On the third day of ASH (American Society of Hematology) 2016 Conference in San Diego, I interviewed Mark Wildgust, PhD, Vice President, Global Medical Affairs, Oncology at The Janssen Pharmaceutical Companies of Johnson & Johnson concerning, what else, his company’s blockbuster molecule, ibrutinib.
Ibrutinib is shared with Abbvie and Pharmacyclics.
Dr. Wildgust is justly proud of and positively biased towards ibrutinib and the positive changes it has brought to the care of so many patients with chronic lymphocytic leukemia (CLL). He argues forcibly that other new molecules will need to be equally vetted and proven over time before jumping to the conclusion that they are as effective in chronic lymphocytic leukemia just because, like ibrutinib, they block BTK (Bruton’s Tyrosine Kinase) which is thought to be the main story of its potency.
By blocking BTK, ibrutinib blocks communication pathways and thus inhibits our cancerous B cells from receiving pro-survival and pro-proliferation signals from other cells. They eventually die.
But there may be much more to the story.
Take Away Points:
- All the strong survival data with ibrutinib (see: https://cllsociety.org/2017/01/ash-2016-real-world-ibrutinib-cll/), some of it more than 5 years out, was data for patients taking ibrutinib, not other BTK blockers.
- Ibrutinib blocks several other kinases (enzymes) besides BTK that may be important in CLL.
- One of these of particular interest is ITK (interleukin-2-inducible T-cell kinase) that may have an important positive effect on the behavior of our T cells that are dysfunctional in CLL. Ibrutinib may improve this.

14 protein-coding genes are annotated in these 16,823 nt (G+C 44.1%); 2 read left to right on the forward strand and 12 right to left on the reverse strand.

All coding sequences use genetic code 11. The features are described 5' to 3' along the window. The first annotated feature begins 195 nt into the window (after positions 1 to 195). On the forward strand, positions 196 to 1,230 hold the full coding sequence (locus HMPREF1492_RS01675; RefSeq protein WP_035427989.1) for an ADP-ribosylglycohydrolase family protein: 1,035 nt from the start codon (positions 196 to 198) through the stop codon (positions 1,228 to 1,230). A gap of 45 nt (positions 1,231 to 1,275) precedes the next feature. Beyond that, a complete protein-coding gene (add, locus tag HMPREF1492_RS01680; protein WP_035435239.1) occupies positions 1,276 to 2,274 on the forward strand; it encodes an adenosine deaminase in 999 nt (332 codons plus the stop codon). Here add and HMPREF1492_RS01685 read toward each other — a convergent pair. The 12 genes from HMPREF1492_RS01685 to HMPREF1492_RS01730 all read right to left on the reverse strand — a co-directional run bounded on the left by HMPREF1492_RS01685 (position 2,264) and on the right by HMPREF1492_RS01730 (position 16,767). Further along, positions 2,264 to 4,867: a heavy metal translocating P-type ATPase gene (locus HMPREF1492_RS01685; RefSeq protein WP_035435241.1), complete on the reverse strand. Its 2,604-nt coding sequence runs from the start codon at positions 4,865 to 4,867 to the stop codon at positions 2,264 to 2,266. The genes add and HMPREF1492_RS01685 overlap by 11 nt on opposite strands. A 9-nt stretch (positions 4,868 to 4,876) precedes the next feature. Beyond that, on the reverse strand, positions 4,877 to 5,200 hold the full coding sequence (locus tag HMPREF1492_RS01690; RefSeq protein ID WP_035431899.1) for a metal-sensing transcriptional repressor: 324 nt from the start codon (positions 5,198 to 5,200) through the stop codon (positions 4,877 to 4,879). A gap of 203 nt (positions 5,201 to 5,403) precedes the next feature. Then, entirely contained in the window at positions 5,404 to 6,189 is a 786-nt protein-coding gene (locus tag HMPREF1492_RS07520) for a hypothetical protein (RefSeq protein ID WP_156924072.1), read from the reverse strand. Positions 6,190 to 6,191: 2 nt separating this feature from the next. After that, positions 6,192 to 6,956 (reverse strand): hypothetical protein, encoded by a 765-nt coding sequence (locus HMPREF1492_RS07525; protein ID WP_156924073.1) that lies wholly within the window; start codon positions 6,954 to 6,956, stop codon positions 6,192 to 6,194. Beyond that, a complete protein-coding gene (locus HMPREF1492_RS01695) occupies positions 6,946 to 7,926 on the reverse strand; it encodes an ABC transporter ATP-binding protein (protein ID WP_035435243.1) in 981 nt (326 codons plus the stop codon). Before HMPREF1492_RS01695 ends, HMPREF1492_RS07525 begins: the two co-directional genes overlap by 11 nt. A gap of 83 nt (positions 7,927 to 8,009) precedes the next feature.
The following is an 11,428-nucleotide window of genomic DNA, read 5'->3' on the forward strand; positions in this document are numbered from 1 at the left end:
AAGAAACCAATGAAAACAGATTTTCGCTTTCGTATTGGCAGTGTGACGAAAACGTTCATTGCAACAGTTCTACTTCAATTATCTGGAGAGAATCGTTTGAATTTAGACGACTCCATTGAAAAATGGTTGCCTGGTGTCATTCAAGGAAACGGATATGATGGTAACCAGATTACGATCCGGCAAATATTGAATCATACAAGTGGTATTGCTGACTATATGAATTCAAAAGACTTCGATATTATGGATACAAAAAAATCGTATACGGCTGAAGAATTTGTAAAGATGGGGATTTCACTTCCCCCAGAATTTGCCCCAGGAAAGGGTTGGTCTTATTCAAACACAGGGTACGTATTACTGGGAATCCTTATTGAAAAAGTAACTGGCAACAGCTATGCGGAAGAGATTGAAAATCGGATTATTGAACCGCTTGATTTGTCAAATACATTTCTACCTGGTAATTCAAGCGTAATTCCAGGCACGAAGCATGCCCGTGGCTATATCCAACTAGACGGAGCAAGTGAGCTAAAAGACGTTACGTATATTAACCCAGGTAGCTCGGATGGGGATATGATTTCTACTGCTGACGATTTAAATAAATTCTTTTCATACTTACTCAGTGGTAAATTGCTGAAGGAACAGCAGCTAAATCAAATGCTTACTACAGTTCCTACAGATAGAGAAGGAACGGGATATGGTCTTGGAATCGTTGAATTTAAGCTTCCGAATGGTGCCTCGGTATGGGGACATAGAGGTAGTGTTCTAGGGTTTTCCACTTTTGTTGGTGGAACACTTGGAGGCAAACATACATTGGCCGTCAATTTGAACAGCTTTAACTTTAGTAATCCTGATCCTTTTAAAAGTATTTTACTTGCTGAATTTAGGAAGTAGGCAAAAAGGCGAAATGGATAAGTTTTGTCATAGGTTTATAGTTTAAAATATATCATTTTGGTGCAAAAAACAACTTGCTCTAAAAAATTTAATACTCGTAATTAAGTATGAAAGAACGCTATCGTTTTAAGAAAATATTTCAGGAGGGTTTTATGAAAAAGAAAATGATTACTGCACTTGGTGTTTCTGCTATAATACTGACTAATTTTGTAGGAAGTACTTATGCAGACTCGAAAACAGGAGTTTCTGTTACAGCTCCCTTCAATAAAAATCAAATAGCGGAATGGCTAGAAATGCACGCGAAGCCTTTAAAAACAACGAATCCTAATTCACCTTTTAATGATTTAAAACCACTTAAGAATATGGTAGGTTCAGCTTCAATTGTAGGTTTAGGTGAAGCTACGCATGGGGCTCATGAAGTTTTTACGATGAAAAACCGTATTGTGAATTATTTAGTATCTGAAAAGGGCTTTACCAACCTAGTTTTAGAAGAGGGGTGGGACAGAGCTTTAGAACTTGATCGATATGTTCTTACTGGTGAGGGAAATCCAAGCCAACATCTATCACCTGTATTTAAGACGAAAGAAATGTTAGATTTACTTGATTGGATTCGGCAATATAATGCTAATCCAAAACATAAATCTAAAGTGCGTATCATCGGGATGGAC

- Recent research suggests that the indirect effects of ibrutinib on the cancer cell through changes in its micro-environment might be critical in its efficacy.
We do know that when ibrutinib loses the ability to bind to the BTK receptor and thus to potently block the CLL cell’s signaling, its efficacy is markedly diminished so surely BTK inhibition is critical to its power to control CLL, but is there more to the story?
Only further research will tell.
That is why that I am excited to hear that Janssen is still pushing ahead with several more trials on ibrutinib.
That is why that I am also excited that other companies such as Astra Zeneca (acalabrutinib), Sunesis (SNS-062), ONO and Gilead (ONO/GS-4059), Beigene (BGB-3111) and others are working hard to see if they can prove their drugs offer equal or different benefits compared to ibrutinib.
That is why we need clinical trials. It can only benefit us.
Here is my interview with Dr. Wildgust of Janssen. You can also read the transcript here.
We are all in this together
Brian Koffman, MD 7-11-17